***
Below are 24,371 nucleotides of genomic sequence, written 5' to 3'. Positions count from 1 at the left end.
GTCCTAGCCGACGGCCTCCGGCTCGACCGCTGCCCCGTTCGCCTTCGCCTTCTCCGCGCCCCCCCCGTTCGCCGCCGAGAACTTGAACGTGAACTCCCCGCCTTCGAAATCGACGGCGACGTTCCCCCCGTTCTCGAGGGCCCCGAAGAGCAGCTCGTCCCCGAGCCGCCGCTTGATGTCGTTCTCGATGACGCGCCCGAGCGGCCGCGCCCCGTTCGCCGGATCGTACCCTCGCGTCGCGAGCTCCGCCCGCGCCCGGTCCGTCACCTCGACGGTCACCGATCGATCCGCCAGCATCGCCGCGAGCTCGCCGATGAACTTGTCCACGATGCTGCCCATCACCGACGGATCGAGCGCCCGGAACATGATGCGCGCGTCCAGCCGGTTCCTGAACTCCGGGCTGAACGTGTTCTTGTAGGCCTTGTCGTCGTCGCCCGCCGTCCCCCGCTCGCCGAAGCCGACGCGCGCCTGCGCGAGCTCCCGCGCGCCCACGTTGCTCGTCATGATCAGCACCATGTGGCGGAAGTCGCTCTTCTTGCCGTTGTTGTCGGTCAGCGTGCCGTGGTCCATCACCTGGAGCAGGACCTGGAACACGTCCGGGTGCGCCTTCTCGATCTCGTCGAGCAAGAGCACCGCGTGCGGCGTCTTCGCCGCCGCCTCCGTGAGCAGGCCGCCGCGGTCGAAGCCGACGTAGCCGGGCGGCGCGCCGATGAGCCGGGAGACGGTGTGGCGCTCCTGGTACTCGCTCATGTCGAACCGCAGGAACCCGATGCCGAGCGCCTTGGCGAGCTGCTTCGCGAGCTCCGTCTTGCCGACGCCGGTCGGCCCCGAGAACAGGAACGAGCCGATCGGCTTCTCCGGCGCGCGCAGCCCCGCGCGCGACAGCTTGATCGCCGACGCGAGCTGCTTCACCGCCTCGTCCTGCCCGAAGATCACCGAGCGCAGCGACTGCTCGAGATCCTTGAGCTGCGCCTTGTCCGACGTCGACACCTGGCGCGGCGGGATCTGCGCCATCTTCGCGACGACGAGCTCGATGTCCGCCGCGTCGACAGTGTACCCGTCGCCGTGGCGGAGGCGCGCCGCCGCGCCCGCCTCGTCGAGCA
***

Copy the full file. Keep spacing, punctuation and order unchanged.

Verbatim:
Below are 24,371 nucleotides of genomic sequence, written 5' to 3'. Positions count from 1 at the left end.
GTCCTAGCCGACGGCCTCCGGCTCGACCGCTGCCCCGTTCGCCTTCGCCTTCTCCGCGCCCCCCCCGTTCGCCGCCGAGAACTTGAACGTGAACTCCCCGCCTTCGAAATCGACGGCGACGTTCCCCCCGTTCTCGAGGGCCCCGAAGAGCAGCTCGTCCCCGAGCCGCCGCTTGATGTCGTTCTCGATGACGCGCCCGAGCGGCCGCGCCCCGTTCGCCGGATCGTACCCTCGCGTCGCGAGCTCCGCCCGCGCCCGGTCCGTCACCTCGACGGTCACCGATCGATCCGCCAGCATCGCCGCGAGCTCGCCGATGAACTTGTCCACGATGCTGCCCATCACCGACGGATCGAGCGCCCGGAACATGATGCGCGCGTCCAGCCGGTTCCTGAACTCCGGGCTGAACGTGTTCTTGTAGGCCTTGTCGTCGTCGCCCGCCGTCCCCCGCTCGCCGAAGCCGACGCGCGCCTGCGCGAGCTCCCGCGCGCCCACGTTGCTCGTCATGATCAGCACCATGTGGCGGAAGTCGCTCTTCTTGCCGTTGTTGTCGGTCAGCGTGCCGTGGTCCATCACCTGGAGCAGGACCTGGAACACGTCCGGGTGCGCCTTCTCGATCTCGTCGAGCAAGAGCACCGCGTGCGGCGTCTTCGCCGCCGCCTCCGTGAGCAGGCCGCCGCGGTCGAAGCCGACGTAGCCGGGCGGCGCGCCGATGAGCCGGGAGACGGTGTGGCGCTCCTGGTACTCGCTCATGTCGAACCGCAGGAACCCGATGCCGAGCGCCTTGGCGAGCTGCTTCGCGAGCTCCGTCTTGCCGACGCCGGTCGGCCCCGAGAACAGGAACGAGCCGATCGGCTTCTCCGGCGCGCGCAGCCCCGCGCGCGACAGCTTGATCGCCGACGCGAGCTGCTTCACCGCCTCGTCCTGCCCGAAGATCACCGAGCGCAGCGACTGCTCGAGATCCTTGAGCTGCGCCTTGTCCGACGTCGACACCTGGCGCGGCGGGATCTGCGCCATCTTCGCGACGACGAGCTCGATGTCCGCCGCGTCGACAGTGTACCCGTCGCCGTGGCGGAGGCGCGCCGCCGCGCCCGCCTCGTCGAGCA